Opinion

Sanctuary Cities: The Line Splitting The Thin Blue Line

(Photo by Bryan Cox/U.S. Immigration and Customs Enforcement via Getty Images)

Donald J. Mihalek Vice President, Federal Law Enforcement Officers Association Foundation

One of President Trump’s first actions was an executive order to defund sanctuary cities. These are jurisdictions that allow criminal illegal aliens to exist, without fear of being reported to federal authorities — namely Immigration and Customs Enforcement (ICE), for deportation.   To be clear, criminals means criminals, those arrested, charged or convicted of drug offenses, rapes, murders and gang members.  Clearly individuals our nation and our communities can do without.

This executive order (EO) follows on myriad of attempts by the Congress to pass a law barring these sanctuary city policies, all of which have failed.

When the EO was signed, the reaction from state and local officials was immediate and predictable. They cited the impact on their law enforcement agencies and how beneficial it was to keep communication lines open with potential illegal aliens that were victims or witnesses of a crime.

In reality most of that is a red herring, no one is enforcing laws against victims or witnesses and the federal government actually has Visa programs for individuals that fit those categories. The blame really lies with these officials who insist on allowing illegal criminals to exist in their midst and forcing their law enforcement agencies to break a federal law.   Constituents and law enforcement agencies in these areas should be incensed.

To make matters worse, now those policies are punishing cops for cooperation. In Washington State, Armando Chavez Corona was a bad guy. Armando was convicted of a felony drug charge and because he entered the United States illegally, to distribute drugs, he was deported from the United States — not once but four times between 1996 and 2000.

Fast forward to today, a Washington State Trooper winds up on an accident scene. One of the involved parties is Armando — even though he shouldn’t be here.

The Trooper, doing his job, runs Armando’s name and receives back a criminal notification (what cops get when the run someone through the National Crime Information Center) that Armando was deported four times as a felon and the Immigration and Customs Enforcement (ICE) is looking for him.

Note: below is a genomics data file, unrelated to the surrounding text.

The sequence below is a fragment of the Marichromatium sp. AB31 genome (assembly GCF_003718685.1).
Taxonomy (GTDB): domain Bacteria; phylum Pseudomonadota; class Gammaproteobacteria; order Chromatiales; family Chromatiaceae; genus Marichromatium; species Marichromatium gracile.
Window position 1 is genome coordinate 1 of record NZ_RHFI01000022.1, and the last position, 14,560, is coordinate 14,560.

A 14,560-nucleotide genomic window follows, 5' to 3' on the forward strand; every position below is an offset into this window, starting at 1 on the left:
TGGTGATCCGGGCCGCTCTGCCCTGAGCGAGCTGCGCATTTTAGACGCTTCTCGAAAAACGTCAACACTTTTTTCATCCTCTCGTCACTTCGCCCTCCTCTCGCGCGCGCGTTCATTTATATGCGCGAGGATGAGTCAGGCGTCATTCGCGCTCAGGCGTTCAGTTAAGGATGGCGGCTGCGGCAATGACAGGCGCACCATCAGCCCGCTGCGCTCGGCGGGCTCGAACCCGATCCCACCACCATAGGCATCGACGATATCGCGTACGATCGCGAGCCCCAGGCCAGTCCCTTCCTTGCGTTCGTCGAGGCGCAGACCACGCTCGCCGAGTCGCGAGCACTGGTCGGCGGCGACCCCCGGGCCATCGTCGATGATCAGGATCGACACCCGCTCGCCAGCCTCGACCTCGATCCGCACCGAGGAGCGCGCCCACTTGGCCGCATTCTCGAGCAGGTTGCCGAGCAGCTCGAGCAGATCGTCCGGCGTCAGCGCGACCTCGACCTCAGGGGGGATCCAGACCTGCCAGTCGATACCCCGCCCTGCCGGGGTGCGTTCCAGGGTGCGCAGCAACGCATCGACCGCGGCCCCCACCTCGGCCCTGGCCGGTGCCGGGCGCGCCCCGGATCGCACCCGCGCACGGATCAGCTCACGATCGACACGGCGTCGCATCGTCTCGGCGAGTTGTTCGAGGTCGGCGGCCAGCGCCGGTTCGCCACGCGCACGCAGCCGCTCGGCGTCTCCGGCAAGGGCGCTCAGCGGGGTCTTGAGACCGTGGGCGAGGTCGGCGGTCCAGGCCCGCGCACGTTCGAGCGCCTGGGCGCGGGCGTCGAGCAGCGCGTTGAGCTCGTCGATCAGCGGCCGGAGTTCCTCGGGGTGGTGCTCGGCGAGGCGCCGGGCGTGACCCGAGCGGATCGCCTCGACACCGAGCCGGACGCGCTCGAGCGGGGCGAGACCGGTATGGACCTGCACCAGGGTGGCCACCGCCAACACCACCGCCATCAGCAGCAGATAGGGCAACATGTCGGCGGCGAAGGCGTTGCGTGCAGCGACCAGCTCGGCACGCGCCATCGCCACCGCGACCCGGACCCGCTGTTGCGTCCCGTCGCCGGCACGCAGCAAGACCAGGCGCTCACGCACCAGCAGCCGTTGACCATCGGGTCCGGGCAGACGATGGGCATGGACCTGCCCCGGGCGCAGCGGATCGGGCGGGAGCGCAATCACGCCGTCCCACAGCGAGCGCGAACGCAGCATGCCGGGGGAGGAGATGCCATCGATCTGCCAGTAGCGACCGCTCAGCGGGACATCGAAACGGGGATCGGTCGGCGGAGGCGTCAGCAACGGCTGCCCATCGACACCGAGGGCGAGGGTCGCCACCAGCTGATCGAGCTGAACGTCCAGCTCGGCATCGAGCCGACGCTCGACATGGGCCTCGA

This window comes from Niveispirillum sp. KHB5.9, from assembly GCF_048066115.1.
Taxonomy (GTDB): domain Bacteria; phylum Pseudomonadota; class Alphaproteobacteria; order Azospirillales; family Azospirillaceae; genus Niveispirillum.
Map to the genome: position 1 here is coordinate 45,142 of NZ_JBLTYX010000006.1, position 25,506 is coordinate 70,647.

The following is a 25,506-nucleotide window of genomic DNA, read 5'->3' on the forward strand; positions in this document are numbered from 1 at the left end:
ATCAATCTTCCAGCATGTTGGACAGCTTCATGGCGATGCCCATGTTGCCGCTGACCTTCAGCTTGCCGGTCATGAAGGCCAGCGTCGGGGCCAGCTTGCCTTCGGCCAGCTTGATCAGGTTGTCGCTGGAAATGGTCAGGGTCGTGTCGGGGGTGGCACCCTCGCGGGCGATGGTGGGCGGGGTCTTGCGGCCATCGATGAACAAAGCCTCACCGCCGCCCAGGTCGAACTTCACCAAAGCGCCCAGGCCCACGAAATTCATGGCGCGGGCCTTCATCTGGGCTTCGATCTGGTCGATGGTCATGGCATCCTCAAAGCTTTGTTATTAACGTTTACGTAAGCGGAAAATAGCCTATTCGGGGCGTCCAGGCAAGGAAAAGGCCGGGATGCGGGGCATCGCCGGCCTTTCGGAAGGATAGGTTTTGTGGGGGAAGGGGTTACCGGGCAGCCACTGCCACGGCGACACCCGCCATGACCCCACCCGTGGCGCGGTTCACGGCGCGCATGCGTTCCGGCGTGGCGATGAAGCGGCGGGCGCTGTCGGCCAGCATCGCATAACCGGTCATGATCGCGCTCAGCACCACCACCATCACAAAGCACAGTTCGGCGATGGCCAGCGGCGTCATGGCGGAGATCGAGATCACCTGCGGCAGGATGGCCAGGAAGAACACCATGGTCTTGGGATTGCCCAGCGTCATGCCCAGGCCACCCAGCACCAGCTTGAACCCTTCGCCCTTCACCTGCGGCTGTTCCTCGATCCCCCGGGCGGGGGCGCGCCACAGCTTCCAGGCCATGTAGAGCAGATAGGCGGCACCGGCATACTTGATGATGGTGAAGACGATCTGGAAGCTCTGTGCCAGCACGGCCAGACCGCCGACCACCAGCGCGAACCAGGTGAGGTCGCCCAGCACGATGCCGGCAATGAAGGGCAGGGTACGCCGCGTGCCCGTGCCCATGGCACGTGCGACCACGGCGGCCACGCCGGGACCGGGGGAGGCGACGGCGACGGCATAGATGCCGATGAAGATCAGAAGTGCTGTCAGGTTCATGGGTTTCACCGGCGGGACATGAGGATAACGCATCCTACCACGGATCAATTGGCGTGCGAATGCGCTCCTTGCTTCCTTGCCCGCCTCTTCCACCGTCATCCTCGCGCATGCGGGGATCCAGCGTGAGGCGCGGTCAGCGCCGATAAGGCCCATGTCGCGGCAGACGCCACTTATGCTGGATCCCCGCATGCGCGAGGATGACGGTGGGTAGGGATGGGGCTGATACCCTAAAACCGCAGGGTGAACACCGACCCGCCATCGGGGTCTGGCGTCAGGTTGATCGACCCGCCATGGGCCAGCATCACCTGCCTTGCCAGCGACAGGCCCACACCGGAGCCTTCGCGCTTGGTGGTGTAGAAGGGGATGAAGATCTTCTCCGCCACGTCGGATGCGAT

So what does a good cop do, he calls ICE to let them know he had Armando at the accident scene. ICE promptly arrives and takes Armando into custody. One would think this is a great display of police work and federal/state law enforcement cooperation — well everyone except Washington States Governor.

Instead of commending  the Trooper, his supervisors inform him that his actions were under “review” (code word in law enforcement for their looking to discipline you) for failure to follow official policy of their “sanctuary state” to not call ICE when a criminal illegal alien comes across police radar. The chilling message to the Trooper and other cops — don’t call the Feds.

This wedge that State and Local officials are trying to drive between federal, state and local enforcement agencies is as wrong as “sanctuary cities” themselves. Curiously, a policy that even former President Obama’s Administration (dubbed the “Deporter-in-Chief” by some) rejected as reckless and dangerous.

In cities like Los Angeles, where the Los Angeles Police Department reported a three-year high of 290 homicides, robberies up by 13%, aggravated assaults were up by 10% and overall, violent crime up by 10% over last year and 38% over two years ago — has gone so far as to tell the Feds to stop using the word “police” when they do their job.

Why? Because they feel ICE Agents using the word “police” ‎ could “breed mistrust between the immigrant community and law enforcement, and subsequently could create a “shadow population” susceptible to extortion or other crime.‎”

Isn’t one of the problems with our illegal alien population just that — a group of people living outside the law (a shadow population) who are often subject to extortion and other crimes? How does telling ICE to stop using the internationally recognized officer safety language of POLICE prevent them from being victims of crime? It’s actually the inverse, illegal aliens are most often victimized by — ready — other criminal illegal aliens who see their own population as ripe targets because they think they can’t or won’t report a crime.

‎Unfortunately, as LA tries to stop the Feds from doing their job they essentially allow crime to flourish against the population they say they are trying to protect — which probably bears out in the crime statistics.

LA and Washington State are not alone with this crime enhancement anti-law enforcement cooperation policy. Philadelphia, Washington D.C., New York and many others force their local law enforcement officers to make a choice —  call ICE about an illegal criminal and face potential punishment or violate the oath they took to serve and protect and allow these criminals to continue living among their citizens.

These decisions that local law enforcement are now forced to make due to “sanctuary city” polices has a real impact on the communities safety and law enforcement cooperation.

In Travis County, Texas, 142 criminal illegal aliens were released despite ICE detainers being placed against all of them. Their crimes ranged from sexual assault against children to kidnapping, rape and robbery. ICE officials now have to expend manpower to track down another 142 criminals on the streets of Texas.

This is a shameful and untenable position these “sanctuary city” polices have placed themselves and their departments in. The basic tenet of all law enforcement is to serve and protect; clearly these sanctuary city policies only sever law enforcement cooperation and provide safe havens for criminals.